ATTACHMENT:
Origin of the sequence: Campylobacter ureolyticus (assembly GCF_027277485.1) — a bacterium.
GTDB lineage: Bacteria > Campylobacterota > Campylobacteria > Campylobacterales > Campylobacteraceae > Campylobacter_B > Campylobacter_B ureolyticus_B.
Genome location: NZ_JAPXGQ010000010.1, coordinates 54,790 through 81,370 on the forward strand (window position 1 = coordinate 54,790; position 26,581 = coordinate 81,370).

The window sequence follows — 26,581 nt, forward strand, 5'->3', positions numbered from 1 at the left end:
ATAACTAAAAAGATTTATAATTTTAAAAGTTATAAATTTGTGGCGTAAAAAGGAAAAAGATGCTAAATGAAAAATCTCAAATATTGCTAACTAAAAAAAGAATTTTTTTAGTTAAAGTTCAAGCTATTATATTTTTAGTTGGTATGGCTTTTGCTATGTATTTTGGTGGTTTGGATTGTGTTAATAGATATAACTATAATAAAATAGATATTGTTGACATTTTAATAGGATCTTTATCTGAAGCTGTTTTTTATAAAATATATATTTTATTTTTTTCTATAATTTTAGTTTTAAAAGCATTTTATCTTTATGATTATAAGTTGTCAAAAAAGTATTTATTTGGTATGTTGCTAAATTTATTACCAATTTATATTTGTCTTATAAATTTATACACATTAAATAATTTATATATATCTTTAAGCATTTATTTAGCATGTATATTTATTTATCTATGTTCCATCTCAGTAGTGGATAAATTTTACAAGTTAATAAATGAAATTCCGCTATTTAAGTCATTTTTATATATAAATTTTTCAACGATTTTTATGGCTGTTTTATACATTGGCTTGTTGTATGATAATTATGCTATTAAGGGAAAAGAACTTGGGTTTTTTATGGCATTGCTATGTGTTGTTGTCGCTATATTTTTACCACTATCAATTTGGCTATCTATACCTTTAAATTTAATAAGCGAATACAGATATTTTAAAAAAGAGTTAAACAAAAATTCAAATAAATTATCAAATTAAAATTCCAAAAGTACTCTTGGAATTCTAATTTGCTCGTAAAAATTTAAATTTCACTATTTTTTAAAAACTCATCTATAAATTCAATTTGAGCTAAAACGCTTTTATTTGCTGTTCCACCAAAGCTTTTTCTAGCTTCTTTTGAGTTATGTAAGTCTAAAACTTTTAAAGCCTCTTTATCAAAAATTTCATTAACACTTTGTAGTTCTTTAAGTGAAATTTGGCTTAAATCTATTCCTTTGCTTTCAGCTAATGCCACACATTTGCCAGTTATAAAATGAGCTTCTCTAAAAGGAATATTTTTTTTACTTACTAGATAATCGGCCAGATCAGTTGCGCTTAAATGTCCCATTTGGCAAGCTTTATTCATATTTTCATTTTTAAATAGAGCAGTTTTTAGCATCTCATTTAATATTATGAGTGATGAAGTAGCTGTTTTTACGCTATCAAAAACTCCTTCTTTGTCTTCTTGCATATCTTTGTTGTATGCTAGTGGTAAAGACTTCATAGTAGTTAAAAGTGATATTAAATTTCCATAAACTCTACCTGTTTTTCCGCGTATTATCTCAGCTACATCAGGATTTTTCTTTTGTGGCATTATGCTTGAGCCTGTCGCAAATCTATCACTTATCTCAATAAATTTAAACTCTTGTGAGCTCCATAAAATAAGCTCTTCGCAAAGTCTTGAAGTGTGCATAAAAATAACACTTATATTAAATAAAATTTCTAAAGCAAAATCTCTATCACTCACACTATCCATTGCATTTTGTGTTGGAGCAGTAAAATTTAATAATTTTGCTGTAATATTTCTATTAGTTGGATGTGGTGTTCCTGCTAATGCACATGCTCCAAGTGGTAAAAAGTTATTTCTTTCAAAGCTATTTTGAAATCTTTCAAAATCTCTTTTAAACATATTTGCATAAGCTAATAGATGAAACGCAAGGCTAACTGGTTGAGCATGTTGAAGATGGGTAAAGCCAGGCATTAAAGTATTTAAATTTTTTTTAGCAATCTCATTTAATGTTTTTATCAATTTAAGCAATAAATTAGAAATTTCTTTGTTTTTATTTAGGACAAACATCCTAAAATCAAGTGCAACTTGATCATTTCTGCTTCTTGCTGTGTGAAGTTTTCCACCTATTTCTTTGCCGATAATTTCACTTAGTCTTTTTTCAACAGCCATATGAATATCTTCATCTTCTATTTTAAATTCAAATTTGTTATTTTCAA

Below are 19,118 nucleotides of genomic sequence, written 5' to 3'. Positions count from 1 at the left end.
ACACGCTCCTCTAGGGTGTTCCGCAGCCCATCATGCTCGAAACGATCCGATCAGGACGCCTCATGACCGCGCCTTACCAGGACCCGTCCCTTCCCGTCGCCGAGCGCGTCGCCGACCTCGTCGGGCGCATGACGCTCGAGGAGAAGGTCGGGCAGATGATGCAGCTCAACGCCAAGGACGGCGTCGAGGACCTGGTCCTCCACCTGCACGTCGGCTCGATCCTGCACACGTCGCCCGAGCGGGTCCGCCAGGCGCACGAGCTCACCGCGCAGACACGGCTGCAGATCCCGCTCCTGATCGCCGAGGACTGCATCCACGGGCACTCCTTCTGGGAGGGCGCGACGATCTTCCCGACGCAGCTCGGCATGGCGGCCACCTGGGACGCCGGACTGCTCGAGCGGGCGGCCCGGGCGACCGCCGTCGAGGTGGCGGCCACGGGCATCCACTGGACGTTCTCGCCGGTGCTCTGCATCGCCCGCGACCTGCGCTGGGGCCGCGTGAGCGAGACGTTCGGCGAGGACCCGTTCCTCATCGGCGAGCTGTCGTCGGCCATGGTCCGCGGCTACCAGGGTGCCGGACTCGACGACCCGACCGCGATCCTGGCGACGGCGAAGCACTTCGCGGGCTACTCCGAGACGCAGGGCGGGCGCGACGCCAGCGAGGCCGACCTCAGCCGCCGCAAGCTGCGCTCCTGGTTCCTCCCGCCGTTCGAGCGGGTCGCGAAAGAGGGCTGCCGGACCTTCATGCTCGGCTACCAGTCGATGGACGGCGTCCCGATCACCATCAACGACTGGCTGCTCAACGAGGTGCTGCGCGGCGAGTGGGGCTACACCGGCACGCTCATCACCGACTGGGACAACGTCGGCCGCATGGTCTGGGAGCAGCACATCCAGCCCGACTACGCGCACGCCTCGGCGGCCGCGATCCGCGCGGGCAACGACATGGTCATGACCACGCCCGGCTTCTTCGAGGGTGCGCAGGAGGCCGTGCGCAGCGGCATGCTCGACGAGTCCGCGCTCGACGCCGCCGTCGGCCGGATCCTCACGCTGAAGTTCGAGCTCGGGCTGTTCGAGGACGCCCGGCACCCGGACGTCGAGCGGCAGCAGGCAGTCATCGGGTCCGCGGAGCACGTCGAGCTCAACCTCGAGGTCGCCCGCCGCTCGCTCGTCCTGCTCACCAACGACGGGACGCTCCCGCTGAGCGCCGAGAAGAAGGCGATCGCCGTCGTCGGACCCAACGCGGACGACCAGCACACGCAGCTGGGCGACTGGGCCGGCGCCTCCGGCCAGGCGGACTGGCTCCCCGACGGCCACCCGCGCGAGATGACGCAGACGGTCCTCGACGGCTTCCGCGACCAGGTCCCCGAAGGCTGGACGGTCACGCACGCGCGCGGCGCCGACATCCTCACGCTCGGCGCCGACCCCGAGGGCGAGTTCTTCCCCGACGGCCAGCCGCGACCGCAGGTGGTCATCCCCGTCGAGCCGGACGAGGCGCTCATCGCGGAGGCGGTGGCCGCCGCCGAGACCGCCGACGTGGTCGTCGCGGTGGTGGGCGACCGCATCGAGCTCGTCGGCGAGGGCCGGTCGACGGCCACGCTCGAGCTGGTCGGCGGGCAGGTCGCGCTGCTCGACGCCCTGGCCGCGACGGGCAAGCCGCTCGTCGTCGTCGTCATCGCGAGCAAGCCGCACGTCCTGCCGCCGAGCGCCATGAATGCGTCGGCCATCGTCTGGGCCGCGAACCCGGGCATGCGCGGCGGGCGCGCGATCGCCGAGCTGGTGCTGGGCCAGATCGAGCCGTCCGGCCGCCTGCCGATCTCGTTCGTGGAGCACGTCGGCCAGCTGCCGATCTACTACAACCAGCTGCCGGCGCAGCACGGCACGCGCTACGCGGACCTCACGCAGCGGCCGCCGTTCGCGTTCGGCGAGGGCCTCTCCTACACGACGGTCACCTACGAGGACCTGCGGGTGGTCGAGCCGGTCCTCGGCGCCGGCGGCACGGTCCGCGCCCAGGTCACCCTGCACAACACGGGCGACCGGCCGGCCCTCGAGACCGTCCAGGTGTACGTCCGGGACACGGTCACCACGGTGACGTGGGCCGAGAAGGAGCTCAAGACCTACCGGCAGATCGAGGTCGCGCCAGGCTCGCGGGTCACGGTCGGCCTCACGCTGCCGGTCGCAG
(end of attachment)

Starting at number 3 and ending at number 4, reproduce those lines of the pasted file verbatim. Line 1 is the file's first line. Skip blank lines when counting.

Genome location: NZ_JAPXGQ010000010.1, coordinates 54,790 through 81,370 on the forward strand (window position 1 = coordinate 54,790; position 26,581 = coordinate 81,370).

The window sequence follows — 26,581 nt, forward strand, 5'->3', positions numbered from 1 at the left end: